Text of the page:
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Transcript of joint doorstop interview: Prahran, Victoria: 8 October 2012: the Coalition's plan for safer streets; Budget; Reserve Bank; wheat industry; the Coalition's paid parental leave plan



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JOH

LEADER OF THE OPPOSITION THE HON. TONY ABBOTT MHR FEDERAL MEMBER FOR WARRINGAH

8 October 2012

TRANSCRIPT OF THE HON. TONY ABBOTT MHR JOINT DOORSTOP INTERVIEW WITH THE HON. TED BAILLIEU, PREMIER OF VICTORIA AND MS KELLY O’DWYER MHR, FEDERAL MEMBER FOR HIGGINS,

PRAHRAN, MELBOURNE

Subjects: The Coalition’s plan for safer streets; Budget; Reserve Bank; wheat industry; the Coalition’s paid parental leave plan.

EO&E...........................................................................................................................................

PREMIER TED BAILLIEU:

I’m very pleased to be here this morning in Prahran with Tony Abbott and Kelly O’Dwyer and Clem Newton-Brown and also the Mayor of Stonnington, John Chandler. As we have said many times there is a great need in Victoria to change the culture around anti-social behaviour and around violence and one of the keys to doing that is to increase surveillance levels. That’s one of the reasons why we have rolled out additional police and indeed additional and new protective services officers and why also we set up a community crime prevention fund and we’ve in recent days indicated that we will be doing more with that crime prevention fund in terms of CCTV cameras.

There is no doubt that the community opportunities for additional surveillance, additional crime prevention measures are endless but CCTV cameras and other measures play a critical role in that. I am very pleased to be here with Tony Abbott this morning, the Leader of the Opposition, as he makes a commitment to the very things that we have been talking about for some time. We’ve made commitments to this area and we’ve seen the Howard Government in the past make commitments. We will be increasing our role and I’m delighted that Tony’s got some announcements this morning.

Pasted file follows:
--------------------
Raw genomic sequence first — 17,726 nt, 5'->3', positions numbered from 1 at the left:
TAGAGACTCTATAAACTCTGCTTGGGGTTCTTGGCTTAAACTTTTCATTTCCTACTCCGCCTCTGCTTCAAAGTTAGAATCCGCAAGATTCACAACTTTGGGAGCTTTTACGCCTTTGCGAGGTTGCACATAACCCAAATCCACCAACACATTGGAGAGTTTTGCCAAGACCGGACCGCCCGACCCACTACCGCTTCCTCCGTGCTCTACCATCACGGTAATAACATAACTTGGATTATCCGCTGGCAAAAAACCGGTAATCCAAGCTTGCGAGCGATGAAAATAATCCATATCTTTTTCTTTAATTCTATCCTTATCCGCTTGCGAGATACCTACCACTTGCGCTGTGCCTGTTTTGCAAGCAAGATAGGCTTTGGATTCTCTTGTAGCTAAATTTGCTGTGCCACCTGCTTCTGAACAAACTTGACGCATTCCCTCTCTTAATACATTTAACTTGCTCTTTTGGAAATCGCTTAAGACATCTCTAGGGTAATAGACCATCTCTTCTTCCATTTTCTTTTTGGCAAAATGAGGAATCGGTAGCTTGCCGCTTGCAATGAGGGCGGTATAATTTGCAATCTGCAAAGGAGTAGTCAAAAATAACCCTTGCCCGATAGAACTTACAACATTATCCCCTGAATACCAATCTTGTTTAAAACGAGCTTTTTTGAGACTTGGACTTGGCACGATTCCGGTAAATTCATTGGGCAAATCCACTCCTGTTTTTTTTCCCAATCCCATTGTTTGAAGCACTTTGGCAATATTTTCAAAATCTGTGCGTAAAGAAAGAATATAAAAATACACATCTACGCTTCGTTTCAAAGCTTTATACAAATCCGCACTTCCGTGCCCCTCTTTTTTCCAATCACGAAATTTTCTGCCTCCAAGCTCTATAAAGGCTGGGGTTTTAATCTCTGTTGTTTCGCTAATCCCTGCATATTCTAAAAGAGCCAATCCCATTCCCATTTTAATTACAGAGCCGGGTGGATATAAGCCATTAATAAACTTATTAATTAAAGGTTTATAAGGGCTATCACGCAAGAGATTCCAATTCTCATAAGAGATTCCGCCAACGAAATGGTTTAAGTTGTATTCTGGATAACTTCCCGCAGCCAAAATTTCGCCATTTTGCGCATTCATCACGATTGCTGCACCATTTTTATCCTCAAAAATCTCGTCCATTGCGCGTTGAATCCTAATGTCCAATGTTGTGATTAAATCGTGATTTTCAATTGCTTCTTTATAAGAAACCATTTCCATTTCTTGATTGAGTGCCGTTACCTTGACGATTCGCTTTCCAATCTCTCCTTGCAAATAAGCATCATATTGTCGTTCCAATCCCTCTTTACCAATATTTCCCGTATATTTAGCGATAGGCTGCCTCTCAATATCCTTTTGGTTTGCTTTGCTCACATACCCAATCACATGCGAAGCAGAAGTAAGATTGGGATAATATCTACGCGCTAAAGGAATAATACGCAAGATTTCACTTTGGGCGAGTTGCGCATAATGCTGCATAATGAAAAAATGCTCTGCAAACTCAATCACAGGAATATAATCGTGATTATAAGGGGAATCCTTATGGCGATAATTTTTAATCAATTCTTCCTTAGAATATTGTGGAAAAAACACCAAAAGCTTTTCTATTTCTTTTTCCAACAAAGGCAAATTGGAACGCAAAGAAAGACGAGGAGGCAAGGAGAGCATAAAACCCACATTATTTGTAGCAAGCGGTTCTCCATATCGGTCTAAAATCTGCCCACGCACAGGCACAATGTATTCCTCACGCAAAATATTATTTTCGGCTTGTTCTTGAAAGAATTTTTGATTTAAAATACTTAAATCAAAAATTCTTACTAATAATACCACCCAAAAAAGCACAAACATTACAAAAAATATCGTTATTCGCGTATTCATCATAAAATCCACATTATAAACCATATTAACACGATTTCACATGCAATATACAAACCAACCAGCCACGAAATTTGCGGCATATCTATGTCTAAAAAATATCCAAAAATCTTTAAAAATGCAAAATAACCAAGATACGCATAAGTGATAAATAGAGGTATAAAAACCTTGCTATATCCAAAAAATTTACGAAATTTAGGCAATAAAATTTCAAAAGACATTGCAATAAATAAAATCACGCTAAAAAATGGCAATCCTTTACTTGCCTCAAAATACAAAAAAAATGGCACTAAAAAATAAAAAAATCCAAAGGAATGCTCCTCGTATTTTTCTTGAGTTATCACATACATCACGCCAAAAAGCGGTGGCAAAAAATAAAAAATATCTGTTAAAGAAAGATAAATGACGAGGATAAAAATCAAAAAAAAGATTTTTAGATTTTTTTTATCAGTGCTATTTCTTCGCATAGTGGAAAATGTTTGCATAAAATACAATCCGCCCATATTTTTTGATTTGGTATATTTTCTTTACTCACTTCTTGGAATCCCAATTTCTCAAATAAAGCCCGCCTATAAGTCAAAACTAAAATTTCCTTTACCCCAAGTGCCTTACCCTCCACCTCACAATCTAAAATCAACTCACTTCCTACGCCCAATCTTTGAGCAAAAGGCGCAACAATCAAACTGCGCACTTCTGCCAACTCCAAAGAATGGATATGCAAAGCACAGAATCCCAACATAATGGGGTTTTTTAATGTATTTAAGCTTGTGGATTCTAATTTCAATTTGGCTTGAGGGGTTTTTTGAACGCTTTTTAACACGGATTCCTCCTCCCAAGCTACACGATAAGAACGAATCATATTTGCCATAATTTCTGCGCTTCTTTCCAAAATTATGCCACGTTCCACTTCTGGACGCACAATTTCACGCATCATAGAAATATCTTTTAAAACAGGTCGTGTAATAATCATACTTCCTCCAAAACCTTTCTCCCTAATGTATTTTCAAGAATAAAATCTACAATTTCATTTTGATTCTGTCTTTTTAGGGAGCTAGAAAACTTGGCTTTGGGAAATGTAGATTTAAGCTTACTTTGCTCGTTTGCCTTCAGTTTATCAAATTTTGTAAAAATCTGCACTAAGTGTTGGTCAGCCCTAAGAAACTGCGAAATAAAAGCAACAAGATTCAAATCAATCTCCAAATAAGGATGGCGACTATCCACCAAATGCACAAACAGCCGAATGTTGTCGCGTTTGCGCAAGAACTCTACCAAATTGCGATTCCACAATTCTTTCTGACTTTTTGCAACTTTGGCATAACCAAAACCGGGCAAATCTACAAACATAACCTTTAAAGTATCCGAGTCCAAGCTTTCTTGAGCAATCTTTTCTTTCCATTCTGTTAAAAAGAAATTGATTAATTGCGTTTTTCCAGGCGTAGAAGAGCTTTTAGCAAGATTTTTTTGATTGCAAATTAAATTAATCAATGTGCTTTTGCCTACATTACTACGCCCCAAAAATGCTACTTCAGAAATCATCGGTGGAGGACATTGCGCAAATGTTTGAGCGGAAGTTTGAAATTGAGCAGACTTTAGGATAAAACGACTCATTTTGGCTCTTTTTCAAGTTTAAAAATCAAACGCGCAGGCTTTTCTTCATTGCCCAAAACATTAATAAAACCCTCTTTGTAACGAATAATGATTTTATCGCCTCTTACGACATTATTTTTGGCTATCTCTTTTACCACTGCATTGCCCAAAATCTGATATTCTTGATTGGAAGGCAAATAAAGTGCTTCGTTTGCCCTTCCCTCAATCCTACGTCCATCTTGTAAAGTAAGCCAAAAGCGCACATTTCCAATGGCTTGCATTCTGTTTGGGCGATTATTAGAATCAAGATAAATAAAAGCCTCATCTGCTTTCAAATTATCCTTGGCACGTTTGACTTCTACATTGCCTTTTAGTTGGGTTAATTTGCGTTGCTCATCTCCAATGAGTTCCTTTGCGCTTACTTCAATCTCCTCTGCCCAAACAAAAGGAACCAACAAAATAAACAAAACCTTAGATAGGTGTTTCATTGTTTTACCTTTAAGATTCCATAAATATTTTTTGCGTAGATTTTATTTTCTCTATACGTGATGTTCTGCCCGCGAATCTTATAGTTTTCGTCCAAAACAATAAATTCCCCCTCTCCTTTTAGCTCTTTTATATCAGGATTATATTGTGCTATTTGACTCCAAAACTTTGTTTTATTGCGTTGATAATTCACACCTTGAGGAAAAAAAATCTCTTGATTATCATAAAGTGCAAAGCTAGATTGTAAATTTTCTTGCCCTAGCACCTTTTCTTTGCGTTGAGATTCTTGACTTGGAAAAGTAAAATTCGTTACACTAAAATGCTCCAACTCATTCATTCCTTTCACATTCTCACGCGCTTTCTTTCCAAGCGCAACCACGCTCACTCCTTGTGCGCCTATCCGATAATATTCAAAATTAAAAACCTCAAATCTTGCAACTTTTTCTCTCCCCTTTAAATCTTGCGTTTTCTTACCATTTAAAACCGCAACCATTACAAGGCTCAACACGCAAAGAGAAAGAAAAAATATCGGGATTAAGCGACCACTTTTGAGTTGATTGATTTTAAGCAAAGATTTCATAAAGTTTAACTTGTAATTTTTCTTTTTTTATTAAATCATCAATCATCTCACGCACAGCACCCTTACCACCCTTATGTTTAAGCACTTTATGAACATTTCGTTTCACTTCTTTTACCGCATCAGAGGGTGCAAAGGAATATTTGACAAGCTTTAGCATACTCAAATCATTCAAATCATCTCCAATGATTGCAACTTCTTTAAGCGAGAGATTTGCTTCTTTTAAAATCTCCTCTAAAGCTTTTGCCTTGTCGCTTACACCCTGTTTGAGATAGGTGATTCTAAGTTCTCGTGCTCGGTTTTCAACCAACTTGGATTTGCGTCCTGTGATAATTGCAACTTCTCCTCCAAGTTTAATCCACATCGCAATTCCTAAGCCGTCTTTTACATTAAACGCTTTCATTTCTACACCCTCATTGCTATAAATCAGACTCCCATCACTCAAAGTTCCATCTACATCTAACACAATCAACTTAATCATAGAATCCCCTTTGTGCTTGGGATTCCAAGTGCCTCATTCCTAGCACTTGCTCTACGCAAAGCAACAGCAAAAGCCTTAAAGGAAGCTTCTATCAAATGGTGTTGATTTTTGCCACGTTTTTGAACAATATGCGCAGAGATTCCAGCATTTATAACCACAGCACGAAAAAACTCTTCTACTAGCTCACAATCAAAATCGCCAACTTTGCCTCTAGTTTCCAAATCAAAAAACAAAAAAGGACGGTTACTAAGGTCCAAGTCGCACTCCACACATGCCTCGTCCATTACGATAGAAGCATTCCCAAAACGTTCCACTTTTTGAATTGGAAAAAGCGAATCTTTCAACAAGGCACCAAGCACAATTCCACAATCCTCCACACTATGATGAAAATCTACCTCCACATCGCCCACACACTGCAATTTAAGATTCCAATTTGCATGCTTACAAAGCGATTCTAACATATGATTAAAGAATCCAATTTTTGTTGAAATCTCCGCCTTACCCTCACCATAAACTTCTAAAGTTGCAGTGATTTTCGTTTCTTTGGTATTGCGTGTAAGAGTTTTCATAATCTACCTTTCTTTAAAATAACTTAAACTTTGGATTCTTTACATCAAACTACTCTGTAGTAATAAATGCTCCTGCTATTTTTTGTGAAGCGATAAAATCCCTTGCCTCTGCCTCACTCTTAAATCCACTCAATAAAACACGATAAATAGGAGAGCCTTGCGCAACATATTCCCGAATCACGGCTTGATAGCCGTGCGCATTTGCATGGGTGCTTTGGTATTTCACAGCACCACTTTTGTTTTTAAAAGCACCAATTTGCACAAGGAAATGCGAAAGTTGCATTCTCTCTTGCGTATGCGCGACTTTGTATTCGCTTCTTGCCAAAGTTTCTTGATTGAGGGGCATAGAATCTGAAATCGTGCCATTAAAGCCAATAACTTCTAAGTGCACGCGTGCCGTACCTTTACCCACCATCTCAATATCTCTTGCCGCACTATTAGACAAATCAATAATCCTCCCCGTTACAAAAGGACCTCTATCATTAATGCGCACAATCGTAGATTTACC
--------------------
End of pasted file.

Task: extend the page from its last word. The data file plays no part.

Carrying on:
TONY ABBOTT:

Well, thanks very much, Ted. It’s terrific to be here in Prahran with Kelly O’Dwyer and with Premier Ted Baillieu and with representatives of the local community to make this announcement. First of all, I want to thank Premier Ted Baillieu for the work the Victorian Government is doing to increase CCTV coverage here in places which are prone to anti-social behaviour. The Coalition has long been a big supporter of increased CCTV coverage. In fact, going into the 2007 election the then Howard Government promised some $360,000 to install CCTVs in this whole Prahran Market area. So, we have a consistent record of support for CCTV because we have a consistent record of support for safer communities.

As the father of three daughters I want our communities to be safe for our children to be there in the evening. I think we ought to be able to enjoy our communities free from fear and CCTV is an important part

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in ensuring that if crime takes place it is detected and it is resolved. CCTV is an important element in ensuring that our communities are much safer for the families of this country.

So, today I commit the Coalition to $50 million over four years toward safer communities, particularly towards more CCTV coverage. The $50 million over four years will come from the proceeds of crime fund, which the current Government has frozen and committed to improving the budget bottom line. Now, I am all in favour of improving the budget bottom line but you don’t improve the budget bottom line at the expense of Australian families; you don’t improve the budget bottom line by allowing crime to flourish. That’s why the money from the proceeds of crime should be used to make crime more difficult. Crime should not pay and where crime does pay, it should pay in the long run for safer communities. That’s why this $50 million is going to be unfrozen under the Coalition and dedicated to increased CCTV coverage.